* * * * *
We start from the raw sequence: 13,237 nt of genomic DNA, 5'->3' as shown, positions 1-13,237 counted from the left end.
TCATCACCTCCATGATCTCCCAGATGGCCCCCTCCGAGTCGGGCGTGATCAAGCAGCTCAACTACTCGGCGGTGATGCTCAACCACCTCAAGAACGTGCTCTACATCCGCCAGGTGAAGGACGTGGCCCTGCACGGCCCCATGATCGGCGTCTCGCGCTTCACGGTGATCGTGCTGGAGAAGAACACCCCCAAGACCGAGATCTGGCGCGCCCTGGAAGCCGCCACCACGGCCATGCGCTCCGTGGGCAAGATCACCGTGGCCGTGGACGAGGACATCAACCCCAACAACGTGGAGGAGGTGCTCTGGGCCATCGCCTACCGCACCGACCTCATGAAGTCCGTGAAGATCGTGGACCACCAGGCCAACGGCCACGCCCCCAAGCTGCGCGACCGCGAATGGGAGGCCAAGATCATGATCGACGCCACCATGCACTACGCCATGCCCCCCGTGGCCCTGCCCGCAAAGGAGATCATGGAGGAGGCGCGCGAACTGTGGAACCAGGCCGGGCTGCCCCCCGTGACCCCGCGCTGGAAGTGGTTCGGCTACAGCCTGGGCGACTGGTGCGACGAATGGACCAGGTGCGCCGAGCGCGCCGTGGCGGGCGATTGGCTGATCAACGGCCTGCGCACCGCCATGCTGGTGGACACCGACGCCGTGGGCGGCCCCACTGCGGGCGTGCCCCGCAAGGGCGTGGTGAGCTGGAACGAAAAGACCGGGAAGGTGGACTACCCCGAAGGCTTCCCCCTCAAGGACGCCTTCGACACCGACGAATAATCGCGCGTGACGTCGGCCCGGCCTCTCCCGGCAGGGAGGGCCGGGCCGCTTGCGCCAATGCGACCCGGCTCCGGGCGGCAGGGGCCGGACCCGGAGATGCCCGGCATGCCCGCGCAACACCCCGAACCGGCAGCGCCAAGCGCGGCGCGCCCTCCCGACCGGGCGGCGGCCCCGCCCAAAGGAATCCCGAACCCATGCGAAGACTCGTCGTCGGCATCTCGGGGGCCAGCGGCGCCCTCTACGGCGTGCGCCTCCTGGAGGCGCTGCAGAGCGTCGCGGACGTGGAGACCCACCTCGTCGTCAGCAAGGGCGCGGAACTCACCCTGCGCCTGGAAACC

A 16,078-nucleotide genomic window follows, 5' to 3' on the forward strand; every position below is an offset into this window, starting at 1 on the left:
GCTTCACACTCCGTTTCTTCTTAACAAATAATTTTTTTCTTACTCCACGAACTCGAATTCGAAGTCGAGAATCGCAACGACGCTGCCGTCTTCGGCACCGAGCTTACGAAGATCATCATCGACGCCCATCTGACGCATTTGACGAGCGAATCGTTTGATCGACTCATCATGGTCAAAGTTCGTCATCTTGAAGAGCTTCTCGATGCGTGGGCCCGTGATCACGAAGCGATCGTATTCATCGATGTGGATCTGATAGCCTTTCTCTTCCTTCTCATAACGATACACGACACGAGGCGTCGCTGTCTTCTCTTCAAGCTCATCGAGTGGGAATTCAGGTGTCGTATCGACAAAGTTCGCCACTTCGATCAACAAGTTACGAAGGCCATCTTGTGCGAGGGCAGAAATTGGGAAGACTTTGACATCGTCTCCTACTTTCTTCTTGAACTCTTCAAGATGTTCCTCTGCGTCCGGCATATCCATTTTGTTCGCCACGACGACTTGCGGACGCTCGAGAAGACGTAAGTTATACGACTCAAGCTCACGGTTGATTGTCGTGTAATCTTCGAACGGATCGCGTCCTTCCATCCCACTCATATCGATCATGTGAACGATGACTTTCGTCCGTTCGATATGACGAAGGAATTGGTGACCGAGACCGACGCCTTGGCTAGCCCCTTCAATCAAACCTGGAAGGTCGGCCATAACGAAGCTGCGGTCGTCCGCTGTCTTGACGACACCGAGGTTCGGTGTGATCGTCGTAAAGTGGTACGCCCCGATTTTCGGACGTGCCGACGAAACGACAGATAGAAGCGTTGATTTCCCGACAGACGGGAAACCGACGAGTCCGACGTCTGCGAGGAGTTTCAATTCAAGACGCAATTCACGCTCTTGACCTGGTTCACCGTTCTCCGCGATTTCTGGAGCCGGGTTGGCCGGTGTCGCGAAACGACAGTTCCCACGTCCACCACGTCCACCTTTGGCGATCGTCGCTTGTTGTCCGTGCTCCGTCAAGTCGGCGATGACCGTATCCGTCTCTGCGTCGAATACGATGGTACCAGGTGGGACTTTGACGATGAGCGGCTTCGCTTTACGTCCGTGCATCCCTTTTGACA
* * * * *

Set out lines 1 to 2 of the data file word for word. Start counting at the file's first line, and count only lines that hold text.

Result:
We start from the raw sequence: 13,237 nt of genomic DNA, 5'->3' as shown, positions 1-13,237 counted from the left end.
TCATCACCTCCATGATCTCCCAGATGGCCCCCTCCGAGTCGGGCGTGATCAAGCAGCTCAACTACTCGGCGGTGATGCTCAACCACCTCAAGAACGTGCTCTACATCCGCCAGGTGAAGGACGTGGCCCTGCACGGCCCCATGATCGGCGTCTCGCGCTTCACGGTGATCGTGCTGGAGAAGAACACCCCCAAGACCGAGATCTGGCGCGCCCTGGAAGCCGCCACCACGGCCATGCGCTCCGTGGGCAAGATCACCGTGGCCGTGGACGAGGACATCAACCCCAACAACGTGGAGGAGGTGCTCTGGGCCATCGCCTACCGCACCGACCTCATGAAGTCCGTGAAGATCGTGGACCACCAGGCCAACGGCCACGCCCCCAAGCTGCGCGACCGCGAATGGGAGGCCAAGATCATGATCGACGCCACCATGCACTACGCCATGCCCCCCGTGGCCCTGCCCGCAAAGGAGATCATGGAGGAGGCGCGCGAACTGTGGAACCAGGCCGGGCTGCCCCCCGTGACCCCGCGCTGGAAGTGGTTCGGCTACAGCCTGGGCGACTGGTGCGACGAATGGACCAGGTGCGCCGAGCGCGCCGTGGCGGGCGATTGGCTGATCAACGGCCTGCGCACCGCCATGCTGGTGGACACCGACGCCGTGGGCGGCCCCACTGCGGGCGTGCCCCGCAAGGGCGTGGTGAGCTGGAACGAAAAGACCGGGAAGGTGGACTACCCCGAAGGCTTCCCCCTCAAGGACGCCTTCGACACCGACGAATAATCGCGCGTGACGTCGGCCCGGCCTCTCCCGGCAGGGAGGGCCGGGCCGCTTGCGCCAATGCGACCCGGCTCCGGGCGGCAGGGGCCGGACCCGGAGATGCCCGGCATGCCCGCGCAACACCCCGAACCGGCAGCGCCAAGCGCGGCGCGCCCTCCCGACCGGGCGGCGGCCCCGCCCAAAGGAATCCCGAACCCATGCGAAGACTCGTCGTCGGCATCTCGGGGGCCAGCGGCGCCCTCTACGGCGTGCGCCTCCTGGAGGCGCTGCAGAGCGTCGCGGACGTGGAGACCCACCTCGTCGTCAGCAAGGGCGCGGAACTCACCCTGCGCCTGGAAACC